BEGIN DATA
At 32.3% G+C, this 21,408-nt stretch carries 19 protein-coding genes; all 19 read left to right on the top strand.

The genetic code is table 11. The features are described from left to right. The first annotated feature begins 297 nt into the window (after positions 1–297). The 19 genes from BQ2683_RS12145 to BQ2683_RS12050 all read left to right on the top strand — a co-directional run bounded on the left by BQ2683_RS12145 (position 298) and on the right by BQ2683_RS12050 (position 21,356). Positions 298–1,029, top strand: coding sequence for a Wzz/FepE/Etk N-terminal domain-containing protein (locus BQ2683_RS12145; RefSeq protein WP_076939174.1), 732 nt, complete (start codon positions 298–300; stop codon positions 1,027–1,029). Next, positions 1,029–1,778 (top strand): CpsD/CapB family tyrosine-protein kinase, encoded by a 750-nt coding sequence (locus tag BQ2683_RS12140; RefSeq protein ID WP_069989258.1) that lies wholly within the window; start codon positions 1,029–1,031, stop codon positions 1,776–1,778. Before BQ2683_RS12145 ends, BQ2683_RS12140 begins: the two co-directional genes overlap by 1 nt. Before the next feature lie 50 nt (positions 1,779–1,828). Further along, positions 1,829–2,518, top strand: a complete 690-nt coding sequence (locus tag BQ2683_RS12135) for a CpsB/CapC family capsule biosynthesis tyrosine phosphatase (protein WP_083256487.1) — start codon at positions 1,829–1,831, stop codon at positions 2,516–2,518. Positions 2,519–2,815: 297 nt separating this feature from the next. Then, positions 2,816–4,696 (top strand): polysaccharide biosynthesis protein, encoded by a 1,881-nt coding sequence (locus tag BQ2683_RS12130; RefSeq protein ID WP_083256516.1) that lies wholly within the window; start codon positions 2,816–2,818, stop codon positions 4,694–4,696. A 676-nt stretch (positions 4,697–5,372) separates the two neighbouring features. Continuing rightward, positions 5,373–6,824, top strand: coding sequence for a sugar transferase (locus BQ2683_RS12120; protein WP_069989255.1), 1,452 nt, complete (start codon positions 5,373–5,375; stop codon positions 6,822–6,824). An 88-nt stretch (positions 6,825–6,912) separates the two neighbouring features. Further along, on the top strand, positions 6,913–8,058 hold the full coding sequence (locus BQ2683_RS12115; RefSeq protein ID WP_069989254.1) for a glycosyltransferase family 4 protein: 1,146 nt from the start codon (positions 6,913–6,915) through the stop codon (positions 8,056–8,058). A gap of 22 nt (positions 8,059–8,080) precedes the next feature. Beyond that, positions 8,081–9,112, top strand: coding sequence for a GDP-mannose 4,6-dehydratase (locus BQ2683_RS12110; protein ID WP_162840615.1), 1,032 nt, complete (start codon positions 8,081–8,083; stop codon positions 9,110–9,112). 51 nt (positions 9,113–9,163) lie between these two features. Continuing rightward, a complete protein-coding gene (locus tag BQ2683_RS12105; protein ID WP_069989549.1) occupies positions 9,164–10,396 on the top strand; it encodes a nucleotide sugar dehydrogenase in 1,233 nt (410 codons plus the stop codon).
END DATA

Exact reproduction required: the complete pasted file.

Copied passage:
At 32.3% G+C, this 21,408-nt stretch carries 19 protein-coding genes; all 19 read left to right on the top strand.

The genetic code is table 11. The features are described from left to right. The first annotated feature begins 297 nt into the window (after positions 1–297). The 19 genes from BQ2683_RS12145 to BQ2683_RS12050 all read left to right on the top strand — a co-directional run bounded on the left by BQ2683_RS12145 (position 298) and on the right by BQ2683_RS12050 (position 21,356). Positions 298–1,029, top strand: coding sequence for a Wzz/FepE/Etk N-terminal domain-containing protein (locus BQ2683_RS12145; RefSeq protein WP_076939174.1), 732 nt, complete (start codon positions 298–300; stop codon positions 1,027–1,029). Next, positions 1,029–1,778 (top strand): CpsD/CapB family tyrosine-protein kinase, encoded by a 750-nt coding sequence (locus tag BQ2683_RS12140; RefSeq protein ID WP_069989258.1) that lies wholly within the window; start codon positions 1,029–1,031, stop codon positions 1,776–1,778. Before BQ2683_RS12145 ends, BQ2683_RS12140 begins: the two co-directional genes overlap by 1 nt. Before the next feature lie 50 nt (positions 1,779–1,828). Further along, positions 1,829–2,518, top strand: a complete 690-nt coding sequence (locus tag BQ2683_RS12135) for a CpsB/CapC family capsule biosynthesis tyrosine phosphatase (protein WP_083256487.1) — start codon at positions 1,829–1,831, stop codon at positions 2,516–2,518. Positions 2,519–2,815: 297 nt separating this feature from the next. Then, positions 2,816–4,696 (top strand): polysaccharide biosynthesis protein, encoded by a 1,881-nt coding sequence (locus tag BQ2683_RS12130; RefSeq protein ID WP_083256516.1) that lies wholly within the window; start codon positions 2,816–2,818, stop codon positions 4,694–4,696. A 676-nt stretch (positions 4,697–5,372) separates the two neighbouring features. Continuing rightward, positions 5,373–6,824, top strand: coding sequence for a sugar transferase (locus BQ2683_RS12120; protein WP_069989255.1), 1,452 nt, complete (start codon positions 5,373–5,375; stop codon positions 6,822–6,824). An 88-nt stretch (positions 6,825–6,912) separates the two neighbouring features. Further along, on the top strand, positions 6,913–8,058 hold the full coding sequence (locus BQ2683_RS12115; RefSeq protein ID WP_069989254.1) for a glycosyltransferase family 4 protein: 1,146 nt from the start codon (positions 6,913–6,915) through the stop codon (positions 8,056–8,058). A gap of 22 nt (positions 8,059–8,080) precedes the next feature. Beyond that, positions 8,081–9,112, top strand: coding sequence for a GDP-mannose 4,6-dehydratase (locus BQ2683_RS12110; protein ID WP_162840615.1), 1,032 nt, complete (start codon positions 8,081–8,083; stop codon positions 9,110–9,112). 51 nt (positions 9,113–9,163) lie between these two features. Continuing rightward, a complete protein-coding gene (locus tag BQ2683_RS12105; protein ID WP_069989549.1) occupies positions 9,164–10,396 on the top strand; it encodes a nucleotide sugar dehydrogenase in 1,233 nt (410 codons plus the stop codon).